Of course, there are exceptions–as anyone studying literature, history, or even reading itself, like my crit partner and friend, Livia–will know. If you’re writing a paper on The Old Man and the Sea, you pretty much have to read deeply and pull the book to pieces because that’s where the information you’re using for the paper comes from, in contrast to, say, a biology paper on photosynthesis.
Unsurprisingly, deep reading and critical thinking are important skills for writers. But they’re especially important for YA writers.
Why We Need to Read Deeper, Especially in YA
It’s easy to dismiss YA and teen readers–we’re constantly reminded that teens have short attention spans, that there are half a dozen cute kittens and dancing hamsters just a couple of clicks away. To some extent, the YA bestseller list even supports the idea – Twilight, The Mortal Instruments series, even The Hunger Games are full of flash and bang. Why? Because it’s hard to be distracted when:
- things are blowing up
- a demon is chasing you
- the hot guy you’ve been dreaming about is leaning in close for a first kiss
Some flash-bang books are definitely worth a deeper read–there are a lot of layers in The Hunger Games (Suzanne Collins) and The Mortal Instruments (Cassandra Clare) that are lost in that quick, exciting first read.But for every popular action-packed book, there are a dozen contemporary YA novels being devoured every day. Yes, some of them are edgy, issue books about abuse, rape, eating disorders and the like. But the majority are not. The majority are, on the surface, simple slice-of-life books about school, or summer jobs, or a pair of pants that magically fits four girls with drastically different weights and heights.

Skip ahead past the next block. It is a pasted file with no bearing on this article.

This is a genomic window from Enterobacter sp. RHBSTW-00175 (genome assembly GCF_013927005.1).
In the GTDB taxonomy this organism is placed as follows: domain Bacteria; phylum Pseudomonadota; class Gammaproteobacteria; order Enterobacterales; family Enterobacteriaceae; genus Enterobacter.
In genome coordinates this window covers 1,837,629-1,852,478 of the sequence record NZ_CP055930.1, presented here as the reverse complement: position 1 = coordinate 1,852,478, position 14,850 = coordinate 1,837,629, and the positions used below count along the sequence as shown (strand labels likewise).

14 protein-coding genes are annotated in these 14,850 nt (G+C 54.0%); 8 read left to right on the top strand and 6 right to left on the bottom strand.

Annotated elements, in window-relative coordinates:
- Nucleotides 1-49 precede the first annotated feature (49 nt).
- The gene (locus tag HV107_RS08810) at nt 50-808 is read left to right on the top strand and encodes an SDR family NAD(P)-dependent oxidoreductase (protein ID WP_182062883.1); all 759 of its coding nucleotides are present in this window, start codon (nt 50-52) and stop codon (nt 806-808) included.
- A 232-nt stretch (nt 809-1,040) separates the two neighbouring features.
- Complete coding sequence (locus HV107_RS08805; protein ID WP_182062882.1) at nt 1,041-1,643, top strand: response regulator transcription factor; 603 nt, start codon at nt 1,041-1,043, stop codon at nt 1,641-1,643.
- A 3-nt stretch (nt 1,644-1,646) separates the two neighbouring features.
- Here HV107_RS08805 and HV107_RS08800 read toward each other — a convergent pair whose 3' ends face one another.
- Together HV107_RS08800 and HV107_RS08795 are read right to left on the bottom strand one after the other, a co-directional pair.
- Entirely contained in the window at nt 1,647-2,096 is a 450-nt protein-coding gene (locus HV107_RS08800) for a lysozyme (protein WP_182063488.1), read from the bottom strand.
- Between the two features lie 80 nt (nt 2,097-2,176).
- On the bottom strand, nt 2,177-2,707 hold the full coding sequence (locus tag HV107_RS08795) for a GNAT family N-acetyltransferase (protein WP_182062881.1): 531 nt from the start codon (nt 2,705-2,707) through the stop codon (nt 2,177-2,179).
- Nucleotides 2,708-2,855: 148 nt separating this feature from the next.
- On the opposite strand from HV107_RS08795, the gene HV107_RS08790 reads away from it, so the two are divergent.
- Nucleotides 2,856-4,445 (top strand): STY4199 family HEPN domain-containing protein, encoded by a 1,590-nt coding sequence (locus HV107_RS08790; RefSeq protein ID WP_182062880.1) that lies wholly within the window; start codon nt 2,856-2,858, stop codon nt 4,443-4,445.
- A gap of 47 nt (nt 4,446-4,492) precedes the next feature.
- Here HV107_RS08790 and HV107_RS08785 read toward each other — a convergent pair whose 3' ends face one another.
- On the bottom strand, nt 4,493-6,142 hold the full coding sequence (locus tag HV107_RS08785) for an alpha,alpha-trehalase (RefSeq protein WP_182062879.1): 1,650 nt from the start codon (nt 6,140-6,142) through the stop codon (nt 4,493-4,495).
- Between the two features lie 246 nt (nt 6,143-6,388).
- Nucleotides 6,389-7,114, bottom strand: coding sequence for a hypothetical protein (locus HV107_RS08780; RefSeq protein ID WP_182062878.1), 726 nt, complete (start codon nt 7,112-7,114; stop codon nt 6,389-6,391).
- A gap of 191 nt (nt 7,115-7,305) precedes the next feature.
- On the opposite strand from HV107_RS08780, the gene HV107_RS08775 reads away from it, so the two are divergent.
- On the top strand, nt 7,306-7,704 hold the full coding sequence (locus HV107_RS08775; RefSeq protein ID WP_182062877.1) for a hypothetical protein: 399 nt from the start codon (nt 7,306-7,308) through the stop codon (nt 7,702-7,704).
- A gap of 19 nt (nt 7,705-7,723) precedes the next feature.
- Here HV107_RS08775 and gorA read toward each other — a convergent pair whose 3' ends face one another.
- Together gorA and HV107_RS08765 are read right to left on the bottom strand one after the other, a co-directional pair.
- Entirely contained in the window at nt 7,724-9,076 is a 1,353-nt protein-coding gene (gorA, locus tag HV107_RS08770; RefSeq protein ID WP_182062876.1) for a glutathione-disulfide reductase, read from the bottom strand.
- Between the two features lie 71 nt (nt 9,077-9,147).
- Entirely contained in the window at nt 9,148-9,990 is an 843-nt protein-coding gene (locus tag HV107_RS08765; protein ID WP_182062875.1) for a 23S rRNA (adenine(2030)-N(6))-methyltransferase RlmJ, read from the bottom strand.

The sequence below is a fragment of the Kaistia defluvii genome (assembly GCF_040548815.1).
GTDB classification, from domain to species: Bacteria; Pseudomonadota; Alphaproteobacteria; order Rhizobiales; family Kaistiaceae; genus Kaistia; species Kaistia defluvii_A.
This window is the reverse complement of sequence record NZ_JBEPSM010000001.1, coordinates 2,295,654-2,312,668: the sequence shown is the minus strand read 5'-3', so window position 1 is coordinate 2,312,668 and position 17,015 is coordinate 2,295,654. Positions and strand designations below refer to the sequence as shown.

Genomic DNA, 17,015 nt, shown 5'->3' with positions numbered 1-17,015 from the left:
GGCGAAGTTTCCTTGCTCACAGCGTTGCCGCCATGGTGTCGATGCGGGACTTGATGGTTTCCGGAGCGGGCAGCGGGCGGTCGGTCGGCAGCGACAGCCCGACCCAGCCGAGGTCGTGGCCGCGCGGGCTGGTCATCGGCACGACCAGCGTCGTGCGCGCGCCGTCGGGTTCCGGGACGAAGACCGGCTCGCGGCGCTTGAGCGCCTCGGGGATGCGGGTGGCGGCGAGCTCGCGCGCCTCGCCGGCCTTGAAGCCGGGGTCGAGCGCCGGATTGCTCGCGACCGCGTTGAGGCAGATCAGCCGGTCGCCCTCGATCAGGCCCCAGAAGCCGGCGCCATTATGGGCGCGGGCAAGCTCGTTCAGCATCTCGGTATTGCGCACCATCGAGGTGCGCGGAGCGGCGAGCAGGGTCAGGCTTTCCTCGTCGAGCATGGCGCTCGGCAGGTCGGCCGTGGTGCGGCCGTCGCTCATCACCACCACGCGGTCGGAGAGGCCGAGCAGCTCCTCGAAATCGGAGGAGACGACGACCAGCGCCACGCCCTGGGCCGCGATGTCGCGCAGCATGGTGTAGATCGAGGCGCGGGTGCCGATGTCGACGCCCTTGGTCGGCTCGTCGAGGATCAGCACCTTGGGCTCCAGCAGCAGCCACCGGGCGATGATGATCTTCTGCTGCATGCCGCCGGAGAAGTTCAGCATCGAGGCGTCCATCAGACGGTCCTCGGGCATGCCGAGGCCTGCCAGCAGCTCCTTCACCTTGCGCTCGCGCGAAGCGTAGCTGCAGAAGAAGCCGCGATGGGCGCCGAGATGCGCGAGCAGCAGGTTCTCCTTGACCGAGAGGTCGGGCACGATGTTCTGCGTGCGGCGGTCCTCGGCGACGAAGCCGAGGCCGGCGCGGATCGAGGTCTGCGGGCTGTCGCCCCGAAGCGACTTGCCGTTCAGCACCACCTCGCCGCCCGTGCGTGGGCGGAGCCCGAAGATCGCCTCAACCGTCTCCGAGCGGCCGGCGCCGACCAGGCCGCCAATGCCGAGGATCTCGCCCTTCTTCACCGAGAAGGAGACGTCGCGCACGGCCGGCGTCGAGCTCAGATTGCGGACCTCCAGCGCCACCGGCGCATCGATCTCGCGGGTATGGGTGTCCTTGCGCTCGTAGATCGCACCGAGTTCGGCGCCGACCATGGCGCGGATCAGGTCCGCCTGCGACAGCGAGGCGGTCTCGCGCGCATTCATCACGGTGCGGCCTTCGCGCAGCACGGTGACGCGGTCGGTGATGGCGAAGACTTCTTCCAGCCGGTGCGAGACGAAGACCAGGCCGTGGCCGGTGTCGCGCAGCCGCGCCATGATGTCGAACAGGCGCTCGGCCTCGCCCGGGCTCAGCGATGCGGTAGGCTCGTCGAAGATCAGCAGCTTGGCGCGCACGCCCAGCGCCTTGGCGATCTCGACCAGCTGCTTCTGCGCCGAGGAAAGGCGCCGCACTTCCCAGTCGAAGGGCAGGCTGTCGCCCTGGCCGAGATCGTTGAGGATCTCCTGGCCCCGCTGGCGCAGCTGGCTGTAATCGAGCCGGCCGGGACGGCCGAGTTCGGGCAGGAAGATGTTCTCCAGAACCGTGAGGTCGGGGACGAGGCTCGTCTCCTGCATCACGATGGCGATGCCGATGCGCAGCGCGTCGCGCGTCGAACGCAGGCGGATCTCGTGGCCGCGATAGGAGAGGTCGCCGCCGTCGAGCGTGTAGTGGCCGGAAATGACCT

Why are teens reading these books? Because they’re relevant. On the surface, the stories may seem as ordinary as Anne Shirley’s nose. In truth, the authors are catching hold of the things most important to their readers on a subconscious level. (Good examples include Ann Brashares’ Sisterhood of the Traveling Pants series, Melina Marchetta’s Looking for Alibrandi and On the Jellicoe Road, Randa Abdel-Fattah’s Does My Head Look Big In This? and, to some extent, J.K. Rowling’s Harry Potter, particularly The Prisoner of Azkaban and Goblet of Fire.)
Remember when I said deeper reading leads to deeper thinking? That’s just the first part of the chain – deeper thinking leads to deeper writing, too. Think about it–if you invest time figuring out why and how a book like When You Reach Me (Rebecca Stead) works, you suddenly have a whole lot of information about story construction at your fingertips (see Clark’s list above for ways to get started). And while you may not sit down and write out every detail you’ve gleaned (though taking notes is definitely useful), they’ll rattle around your brain and inform the next thing you sit down to write. And that information will help you write a deeper, more relevant story–the kind that catches hold of your reader’s mind, then doesn’t let go until it’s done.
Which slice-of-life YA novels have caught hold of you? Why? Do you read deeply?
P.S the kidlet has been trying to add to this post all day. Here’s what he has to say.
Image Credit: lusi, via sxc.hu